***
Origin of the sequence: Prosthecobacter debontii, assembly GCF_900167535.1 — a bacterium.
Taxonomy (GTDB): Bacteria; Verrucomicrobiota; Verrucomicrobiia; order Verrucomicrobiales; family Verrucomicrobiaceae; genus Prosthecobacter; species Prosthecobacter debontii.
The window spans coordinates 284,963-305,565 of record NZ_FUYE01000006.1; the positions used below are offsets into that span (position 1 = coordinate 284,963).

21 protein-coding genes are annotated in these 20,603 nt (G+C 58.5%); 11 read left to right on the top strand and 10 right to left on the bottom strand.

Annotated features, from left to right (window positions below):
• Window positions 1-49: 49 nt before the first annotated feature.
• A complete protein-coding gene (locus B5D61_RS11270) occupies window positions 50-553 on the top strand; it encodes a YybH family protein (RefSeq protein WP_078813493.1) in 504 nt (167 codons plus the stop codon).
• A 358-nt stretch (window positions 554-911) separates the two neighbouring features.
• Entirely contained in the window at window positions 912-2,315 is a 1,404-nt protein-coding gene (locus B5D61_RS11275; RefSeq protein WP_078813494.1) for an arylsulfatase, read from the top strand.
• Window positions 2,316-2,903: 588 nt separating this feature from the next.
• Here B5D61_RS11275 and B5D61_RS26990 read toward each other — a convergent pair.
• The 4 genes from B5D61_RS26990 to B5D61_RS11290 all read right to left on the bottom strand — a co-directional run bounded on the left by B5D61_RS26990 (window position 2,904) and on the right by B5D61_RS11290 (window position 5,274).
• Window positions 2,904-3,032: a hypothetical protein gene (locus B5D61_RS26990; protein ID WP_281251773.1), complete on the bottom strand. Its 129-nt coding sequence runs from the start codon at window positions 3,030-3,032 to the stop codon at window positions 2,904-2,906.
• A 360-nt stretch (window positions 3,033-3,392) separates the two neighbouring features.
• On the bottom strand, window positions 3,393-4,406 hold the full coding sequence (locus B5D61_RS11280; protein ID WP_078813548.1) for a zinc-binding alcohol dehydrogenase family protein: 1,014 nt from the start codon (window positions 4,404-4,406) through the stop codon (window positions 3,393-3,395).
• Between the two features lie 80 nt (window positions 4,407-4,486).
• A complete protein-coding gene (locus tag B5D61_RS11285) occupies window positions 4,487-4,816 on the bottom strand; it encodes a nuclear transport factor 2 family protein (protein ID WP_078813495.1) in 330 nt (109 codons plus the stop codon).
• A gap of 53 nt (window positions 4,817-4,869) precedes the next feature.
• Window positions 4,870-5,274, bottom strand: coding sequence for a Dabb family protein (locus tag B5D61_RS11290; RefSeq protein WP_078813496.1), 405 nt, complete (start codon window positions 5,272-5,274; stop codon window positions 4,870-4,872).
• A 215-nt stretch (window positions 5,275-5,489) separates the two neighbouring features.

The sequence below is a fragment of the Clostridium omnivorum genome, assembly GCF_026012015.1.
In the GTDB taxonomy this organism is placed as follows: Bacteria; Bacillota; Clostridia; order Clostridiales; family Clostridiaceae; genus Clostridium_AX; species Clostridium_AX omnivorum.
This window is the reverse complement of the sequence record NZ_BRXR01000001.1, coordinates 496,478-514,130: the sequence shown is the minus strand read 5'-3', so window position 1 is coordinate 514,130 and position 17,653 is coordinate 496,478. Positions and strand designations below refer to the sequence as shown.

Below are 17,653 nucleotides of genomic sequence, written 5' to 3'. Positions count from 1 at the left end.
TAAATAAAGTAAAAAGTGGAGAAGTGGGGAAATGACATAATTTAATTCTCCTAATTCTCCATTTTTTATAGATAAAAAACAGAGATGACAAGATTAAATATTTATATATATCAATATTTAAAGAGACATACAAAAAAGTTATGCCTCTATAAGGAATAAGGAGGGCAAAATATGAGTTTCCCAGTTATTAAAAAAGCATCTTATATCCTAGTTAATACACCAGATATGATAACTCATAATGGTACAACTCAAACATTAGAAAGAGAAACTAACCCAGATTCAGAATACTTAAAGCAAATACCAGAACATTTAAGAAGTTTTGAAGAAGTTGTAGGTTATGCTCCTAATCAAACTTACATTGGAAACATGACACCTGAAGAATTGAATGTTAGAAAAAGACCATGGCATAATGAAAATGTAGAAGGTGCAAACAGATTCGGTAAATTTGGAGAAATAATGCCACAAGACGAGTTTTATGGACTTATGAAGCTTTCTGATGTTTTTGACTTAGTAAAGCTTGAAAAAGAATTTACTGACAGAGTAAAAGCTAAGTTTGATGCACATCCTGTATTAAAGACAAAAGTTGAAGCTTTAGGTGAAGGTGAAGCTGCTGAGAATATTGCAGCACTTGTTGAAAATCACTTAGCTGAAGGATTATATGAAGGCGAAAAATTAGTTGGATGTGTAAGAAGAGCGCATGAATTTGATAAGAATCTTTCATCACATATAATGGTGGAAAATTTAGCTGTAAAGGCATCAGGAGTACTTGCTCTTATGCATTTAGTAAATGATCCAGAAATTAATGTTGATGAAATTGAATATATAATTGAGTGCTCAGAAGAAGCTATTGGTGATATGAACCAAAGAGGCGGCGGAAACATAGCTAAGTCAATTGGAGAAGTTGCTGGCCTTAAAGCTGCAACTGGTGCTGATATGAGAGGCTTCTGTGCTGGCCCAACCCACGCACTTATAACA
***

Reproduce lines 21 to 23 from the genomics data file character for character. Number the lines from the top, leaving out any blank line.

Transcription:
The sequence below is a fragment of the Clostridium omnivorum genome, assembly GCF_026012015.1.
In the GTDB taxonomy this organism is placed as follows: Bacteria; Bacillota; Clostridia; order Clostridiales; family Clostridiaceae; genus Clostridium_AX; species Clostridium_AX omnivorum.
This window is the reverse complement of the sequence record NZ_BRXR01000001.1, coordinates 496,478-514,130: the sequence shown is the minus strand read 5'-3', so window position 1 is coordinate 514,130 and position 17,653 is coordinate 496,478. Positions and strand designations below refer to the sequence as shown.